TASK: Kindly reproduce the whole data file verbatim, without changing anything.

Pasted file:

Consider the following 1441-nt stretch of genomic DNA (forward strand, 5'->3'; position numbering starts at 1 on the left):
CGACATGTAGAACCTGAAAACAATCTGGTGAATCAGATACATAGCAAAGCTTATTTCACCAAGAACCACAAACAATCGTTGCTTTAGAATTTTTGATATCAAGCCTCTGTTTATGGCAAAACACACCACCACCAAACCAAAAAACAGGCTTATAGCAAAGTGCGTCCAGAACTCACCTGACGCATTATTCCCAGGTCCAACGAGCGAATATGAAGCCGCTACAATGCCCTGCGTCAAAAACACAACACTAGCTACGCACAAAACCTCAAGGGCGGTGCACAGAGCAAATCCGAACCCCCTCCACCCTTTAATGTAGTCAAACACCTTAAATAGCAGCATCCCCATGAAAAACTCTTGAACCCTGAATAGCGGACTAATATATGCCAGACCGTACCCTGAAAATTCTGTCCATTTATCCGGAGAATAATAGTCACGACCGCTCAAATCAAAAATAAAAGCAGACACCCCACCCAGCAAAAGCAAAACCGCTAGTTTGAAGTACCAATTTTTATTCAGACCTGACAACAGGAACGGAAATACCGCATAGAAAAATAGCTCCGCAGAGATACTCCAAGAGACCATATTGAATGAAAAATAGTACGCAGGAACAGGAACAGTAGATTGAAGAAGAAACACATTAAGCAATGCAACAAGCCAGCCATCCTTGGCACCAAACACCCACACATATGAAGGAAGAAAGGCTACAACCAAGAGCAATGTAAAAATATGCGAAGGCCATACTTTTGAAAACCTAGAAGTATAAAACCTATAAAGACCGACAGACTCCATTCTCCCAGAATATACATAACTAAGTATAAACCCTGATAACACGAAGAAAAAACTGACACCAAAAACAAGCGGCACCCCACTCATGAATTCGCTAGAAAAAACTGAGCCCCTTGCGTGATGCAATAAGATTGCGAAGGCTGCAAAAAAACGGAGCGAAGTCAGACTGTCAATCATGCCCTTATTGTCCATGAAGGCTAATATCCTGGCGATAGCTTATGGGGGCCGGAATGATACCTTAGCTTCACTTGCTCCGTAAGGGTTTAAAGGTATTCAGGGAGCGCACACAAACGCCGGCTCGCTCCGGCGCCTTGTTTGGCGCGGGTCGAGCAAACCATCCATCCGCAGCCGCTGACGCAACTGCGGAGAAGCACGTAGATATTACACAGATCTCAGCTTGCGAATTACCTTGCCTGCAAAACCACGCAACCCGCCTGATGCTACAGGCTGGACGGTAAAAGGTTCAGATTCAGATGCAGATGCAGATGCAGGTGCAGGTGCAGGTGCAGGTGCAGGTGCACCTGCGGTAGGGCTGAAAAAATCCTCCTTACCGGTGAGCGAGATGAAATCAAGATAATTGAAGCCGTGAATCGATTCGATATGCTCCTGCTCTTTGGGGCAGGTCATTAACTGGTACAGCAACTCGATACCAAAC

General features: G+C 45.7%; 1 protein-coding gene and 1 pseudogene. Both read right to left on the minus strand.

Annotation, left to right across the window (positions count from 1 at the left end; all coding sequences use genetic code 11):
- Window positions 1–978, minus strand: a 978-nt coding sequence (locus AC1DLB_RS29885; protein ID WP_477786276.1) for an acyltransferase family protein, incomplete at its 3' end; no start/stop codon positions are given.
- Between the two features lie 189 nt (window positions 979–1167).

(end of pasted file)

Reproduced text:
Consider the following 1441-nt stretch of genomic DNA (forward strand, 5'->3'; position numbering starts at 1 on the left):
CGACATGTAGAACCTGAAAACAATCTGGTGAATCAGATACATAGCAAAGCTTATTTCACCAAGAACCACAAACAATCGTTGCTTTAGAATTTTTGATATCAAGCCTCTGTTTATGGCAAAACACACCACCACCAAACCAAAAAACAGGCTTATAGCAAAGTGCGTCCAGAACTCACCTGACGCATTATTCCCAGGTCCAACGAGCGAATATGAAGCCGCTACAATGCCCTGCGTCAAAAACACAACACTAGCTACGCACAAAACCTCAAGGGCGGTGCACAGAGCAAATCCGAACCCCCTCCACCCTTTAATGTAGTCAAACACCTTAAATAGCAGCATCCCCATGAAAAACTCTTGAACCCTGAATAGCGGACTAATATATGCCAGACCGTACCCTGAAAATTCTGTCCATTTATCCGGAGAATAATAGTCACGACCGCTCAAATCAAAAATAAAAGCAGACACCCCACCCAGCAAAAGCAAAACCGCTAGTTTGAAGTACCAATTTTTATTCAGACCTGACAACAGGAACGGAAATACCGCATAGAAAAATAGCTCCGCAGAGATACTCCAAGAGACCATATTGAATGAAAAATAGTACGCAGGAACAGGAACAGTAGATTGAAGAAGAAACACATTAAGCAATGCAACAAGCCAGCCATCCTTGGCACCAAACACCCACACATATGAAGGAAGAAAGGCTACAACCAAGAGCAATGTAAAAATATGCGAAGGCCATACTTTTGAAAACCTAGAAGTATAAAACCTATAAAGACCGACAGACTCCATTCTCCCAGAATATACATAACTAAGTATAAACCCTGATAACACGAAGAAAAAACTGACACCAAAAACAAGCGGCACCCCACTCATGAATTCGCTAGAAAAAACTGAGCCCCTTGCGTGATGCAATAAGATTGCGAAGGCTGCAAAAAAACGGAGCGAAGTCAGACTGTCAATCATGCCCTTATTGTCCATGAAGGCTAATATCCTGGCGATAGCTTATGGGGGCCGGAATGATACCTTAGCTTCACTTGCTCCGTAAGGGTTTAAAGGTATTCAGGGAGCGCACACAAACGCCGGCTCGCTCCGGCGCCTTGTTTGGCGCGGGTCGAGCAAACCATCCATCCGCAGCCGCTGACGCAACTGCGGAGAAGCACGTAGATATTACACAGATCTCAGCTTGCGAATTACCTTGCCTGCAAAACCACGCAACCCGCCTGATGCTACAGGCTGGACGGTAAAAGGTTCAGATTCAGATGCAGATGCAGATGCAGGTGCAGGTGCAGGTGCAGGTGCAGGTGCACCTGCGGTAGGGCTGAAAAAATCCTCCTTACCGGTGAGCGAGATGAAATCAAGATAATTGAAGCCGTGAATCGATTCGATATGCTCCTGCTCTTTGGGGCAGGTCATTAACTGGTACAGCAACTCGATACCAAAC

General features: G+C 45.7%; 1 protein-coding gene and 1 pseudogene. Both read right to left on the minus strand.

Annotation, left to right across the window (positions count from 1 at the left end; all coding sequences use genetic code 11):
- Window positions 1–978, minus strand: a 978-nt coding sequence (locus AC1DLB_RS29885; protein ID WP_477786276.1) for an acyltransferase family protein, incomplete at its 3' end; no start/stop codon positions are given.
- Between the two features lie 189 nt (window positions 979–1167).